At least 4,050 Latin Americans of German descent, former detainees say, were similarly plucked from their countries and shipped to U.S. internment camps like the one in Crystal City. Hundreds eventually made the trip to Germany on the chartered Swedish passenger ship Gripsholm, which would make a total of six Atlantic crossings, delivering “exchange material” to war-ravaged Europe.

Unloaded in Marseilles, in the south of France, the captives would continue their journey by train to Bregenz, Switzerland, where they would be transferred to a train headed for Germany. The emptied train would be filled with Americans and make its way back to the waiting Gripsholm, which would return them to the United States.

On Jan. 7, 1945, the Swedish ship sailed from Jersey City, N.J., with as many as 102 persons of German descent and members of their families rounded up in Mexico, according to a State Department report about the event.

Few former Crystal City internees think any serious security risk assessment was behind either their forced imprisonment or the exchanges. All the U.S. government wanted, many say, was somebody with a German-sounding last name.

A secret memorandum written on Dec. 12, 1942, by Chairman of the Joint Chiefs of Staff Gen. George C. Marshall contains instructions on how to handle Latin Americans of German descent — and a telling admission: “These interned nationals are to be used for exchange with interned American civilian nationals.”

But there apparently were not enough Latin Americans of German origin to satisfy the needs of the program. So, hundreds of U.S. residents of German ancestry and members of their families, many of them U.S. citizens, found themselves on the way to the Third Reich as well.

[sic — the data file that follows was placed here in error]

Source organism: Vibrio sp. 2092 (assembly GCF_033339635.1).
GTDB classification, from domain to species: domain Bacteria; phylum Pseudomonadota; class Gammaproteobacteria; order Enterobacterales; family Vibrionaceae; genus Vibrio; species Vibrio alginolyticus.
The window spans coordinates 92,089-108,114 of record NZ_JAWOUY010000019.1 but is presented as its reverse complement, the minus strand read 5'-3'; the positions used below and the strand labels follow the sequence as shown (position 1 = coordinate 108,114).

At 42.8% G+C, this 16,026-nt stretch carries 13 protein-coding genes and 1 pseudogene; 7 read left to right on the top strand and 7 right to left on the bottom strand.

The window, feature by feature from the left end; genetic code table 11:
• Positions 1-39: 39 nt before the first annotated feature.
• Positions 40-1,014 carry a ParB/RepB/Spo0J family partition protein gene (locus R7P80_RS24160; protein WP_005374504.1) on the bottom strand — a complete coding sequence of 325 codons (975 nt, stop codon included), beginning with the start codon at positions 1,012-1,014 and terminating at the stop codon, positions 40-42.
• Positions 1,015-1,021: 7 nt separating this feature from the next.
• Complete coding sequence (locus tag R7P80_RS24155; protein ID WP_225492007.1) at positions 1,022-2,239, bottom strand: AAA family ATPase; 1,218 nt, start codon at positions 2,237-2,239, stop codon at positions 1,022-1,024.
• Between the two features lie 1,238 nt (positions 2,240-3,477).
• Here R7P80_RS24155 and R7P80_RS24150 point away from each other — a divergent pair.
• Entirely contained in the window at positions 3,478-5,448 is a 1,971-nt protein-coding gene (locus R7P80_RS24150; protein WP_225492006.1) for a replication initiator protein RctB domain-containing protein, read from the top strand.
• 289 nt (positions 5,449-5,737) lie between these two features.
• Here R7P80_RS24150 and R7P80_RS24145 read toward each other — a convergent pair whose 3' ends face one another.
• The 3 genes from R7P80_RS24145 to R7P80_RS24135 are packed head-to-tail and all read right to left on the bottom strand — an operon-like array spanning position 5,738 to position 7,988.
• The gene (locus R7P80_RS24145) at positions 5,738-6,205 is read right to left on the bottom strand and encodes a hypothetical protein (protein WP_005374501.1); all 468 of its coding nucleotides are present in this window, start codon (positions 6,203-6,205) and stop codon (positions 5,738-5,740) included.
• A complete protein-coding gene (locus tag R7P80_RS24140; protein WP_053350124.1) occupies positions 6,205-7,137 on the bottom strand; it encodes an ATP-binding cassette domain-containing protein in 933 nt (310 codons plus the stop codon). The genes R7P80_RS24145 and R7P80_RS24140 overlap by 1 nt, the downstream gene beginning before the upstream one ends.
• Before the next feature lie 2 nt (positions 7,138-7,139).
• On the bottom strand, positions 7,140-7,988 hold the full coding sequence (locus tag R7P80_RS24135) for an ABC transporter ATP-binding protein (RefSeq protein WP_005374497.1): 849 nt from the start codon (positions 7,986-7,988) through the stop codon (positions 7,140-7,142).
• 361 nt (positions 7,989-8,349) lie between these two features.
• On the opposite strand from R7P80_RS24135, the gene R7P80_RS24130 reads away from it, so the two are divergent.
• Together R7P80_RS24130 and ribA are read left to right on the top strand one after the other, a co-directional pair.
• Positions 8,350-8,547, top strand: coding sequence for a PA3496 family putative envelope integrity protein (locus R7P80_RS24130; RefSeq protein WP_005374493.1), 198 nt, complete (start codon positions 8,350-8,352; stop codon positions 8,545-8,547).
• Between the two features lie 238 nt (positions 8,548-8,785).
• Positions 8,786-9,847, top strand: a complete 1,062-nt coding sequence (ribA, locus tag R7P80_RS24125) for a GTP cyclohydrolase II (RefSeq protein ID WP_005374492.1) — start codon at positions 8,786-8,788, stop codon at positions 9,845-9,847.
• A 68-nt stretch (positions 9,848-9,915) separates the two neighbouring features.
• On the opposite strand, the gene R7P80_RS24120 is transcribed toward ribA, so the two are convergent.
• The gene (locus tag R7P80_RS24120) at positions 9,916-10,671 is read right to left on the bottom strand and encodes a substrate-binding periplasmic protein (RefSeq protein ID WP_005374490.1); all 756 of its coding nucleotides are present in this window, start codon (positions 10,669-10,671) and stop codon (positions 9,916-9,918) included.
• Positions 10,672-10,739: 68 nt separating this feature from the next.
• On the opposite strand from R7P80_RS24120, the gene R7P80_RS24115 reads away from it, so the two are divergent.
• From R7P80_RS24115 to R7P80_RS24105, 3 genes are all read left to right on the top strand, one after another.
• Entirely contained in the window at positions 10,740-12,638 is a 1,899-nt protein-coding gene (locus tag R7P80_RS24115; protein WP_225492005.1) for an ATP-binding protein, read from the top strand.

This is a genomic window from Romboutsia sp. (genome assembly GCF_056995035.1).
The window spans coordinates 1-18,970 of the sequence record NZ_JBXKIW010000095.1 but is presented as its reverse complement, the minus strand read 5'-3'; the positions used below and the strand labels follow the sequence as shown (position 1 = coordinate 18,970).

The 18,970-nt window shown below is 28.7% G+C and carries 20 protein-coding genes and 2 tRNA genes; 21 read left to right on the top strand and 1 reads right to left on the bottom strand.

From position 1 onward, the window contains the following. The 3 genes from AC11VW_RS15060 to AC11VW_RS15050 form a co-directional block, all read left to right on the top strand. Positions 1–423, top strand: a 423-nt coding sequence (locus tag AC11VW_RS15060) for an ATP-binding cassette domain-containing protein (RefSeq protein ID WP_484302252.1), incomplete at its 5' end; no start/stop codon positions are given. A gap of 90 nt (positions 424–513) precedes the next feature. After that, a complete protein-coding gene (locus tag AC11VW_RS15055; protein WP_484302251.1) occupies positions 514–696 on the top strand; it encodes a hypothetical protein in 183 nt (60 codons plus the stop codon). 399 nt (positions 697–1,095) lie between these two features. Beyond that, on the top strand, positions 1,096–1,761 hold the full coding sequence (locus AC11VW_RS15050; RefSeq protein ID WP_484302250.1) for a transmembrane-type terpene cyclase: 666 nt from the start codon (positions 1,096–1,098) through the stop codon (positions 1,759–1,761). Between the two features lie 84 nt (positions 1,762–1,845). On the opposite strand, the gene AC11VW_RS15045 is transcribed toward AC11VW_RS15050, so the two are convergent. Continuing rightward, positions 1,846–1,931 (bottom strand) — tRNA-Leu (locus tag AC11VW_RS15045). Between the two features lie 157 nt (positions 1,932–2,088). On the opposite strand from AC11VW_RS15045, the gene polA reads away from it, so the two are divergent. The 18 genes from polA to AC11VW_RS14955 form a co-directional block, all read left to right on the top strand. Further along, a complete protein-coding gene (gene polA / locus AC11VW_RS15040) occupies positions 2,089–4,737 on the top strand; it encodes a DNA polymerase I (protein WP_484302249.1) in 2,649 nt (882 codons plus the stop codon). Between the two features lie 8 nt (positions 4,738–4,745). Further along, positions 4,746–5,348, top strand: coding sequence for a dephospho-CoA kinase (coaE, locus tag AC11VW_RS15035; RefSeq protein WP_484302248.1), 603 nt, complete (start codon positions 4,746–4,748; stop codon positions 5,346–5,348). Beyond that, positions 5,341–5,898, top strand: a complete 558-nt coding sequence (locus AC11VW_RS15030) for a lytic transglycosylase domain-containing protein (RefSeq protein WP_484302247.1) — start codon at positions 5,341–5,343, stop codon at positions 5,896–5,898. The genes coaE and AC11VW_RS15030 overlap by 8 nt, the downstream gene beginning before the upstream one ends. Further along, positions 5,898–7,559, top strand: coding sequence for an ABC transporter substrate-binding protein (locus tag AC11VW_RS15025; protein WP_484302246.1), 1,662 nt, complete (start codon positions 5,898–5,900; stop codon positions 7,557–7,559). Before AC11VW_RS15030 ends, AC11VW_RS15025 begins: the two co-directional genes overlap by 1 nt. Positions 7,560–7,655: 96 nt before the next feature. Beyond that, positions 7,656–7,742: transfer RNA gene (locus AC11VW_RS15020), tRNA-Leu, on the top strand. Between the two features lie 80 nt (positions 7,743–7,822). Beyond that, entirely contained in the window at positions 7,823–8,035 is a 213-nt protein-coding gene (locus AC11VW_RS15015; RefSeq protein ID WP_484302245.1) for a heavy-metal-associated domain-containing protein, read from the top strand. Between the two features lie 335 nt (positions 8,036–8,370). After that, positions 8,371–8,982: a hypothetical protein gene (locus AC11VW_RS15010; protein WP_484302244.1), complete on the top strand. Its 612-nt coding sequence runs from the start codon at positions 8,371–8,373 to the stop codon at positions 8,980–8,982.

Bernard Levermann, a retiree living in Euless, a community between Dallas and Fort Worth, ended up on the Gripsholm in early 1945, when he was about 4, after spending two years in Crystal City with his German-born parents.

They eventually found themselves in the German port city of Bremerhaven, with Allied bombs raining down. “It’s a strange feeling when you sit down there and your own people are bombing you,” Mr. Levermann said with a laugh.

Similar memories still haunt Lothar Eiserloh, 70. Born in the United States, he spent two years in the Crystal City camp and was sent to Germany with his parents in January 1945, when he was 9.

His father, a civil engineer from Cleveland, was arrested by the Gestapo near Frankfurt a week after the family’s arrival, accused of being “an American spy” and not freed until U.S. troops arrived that spring, Mr. Eiserloh said.

“I guess governments do strange things in wartime,” he says. “But I am certain they sent us to Crystal City for the sole purpose of exchanging for somebody they wanted.”

The survivors say they seek no monetary compensation from the U.S. government for their wartime treatment, but they desire some official recognition.

“The country has already given me everything I need, and at this stage of my life, I don’t want any more,” said Mr. Levermann, 65. “But I don’t want something like this to ever happen to other children.”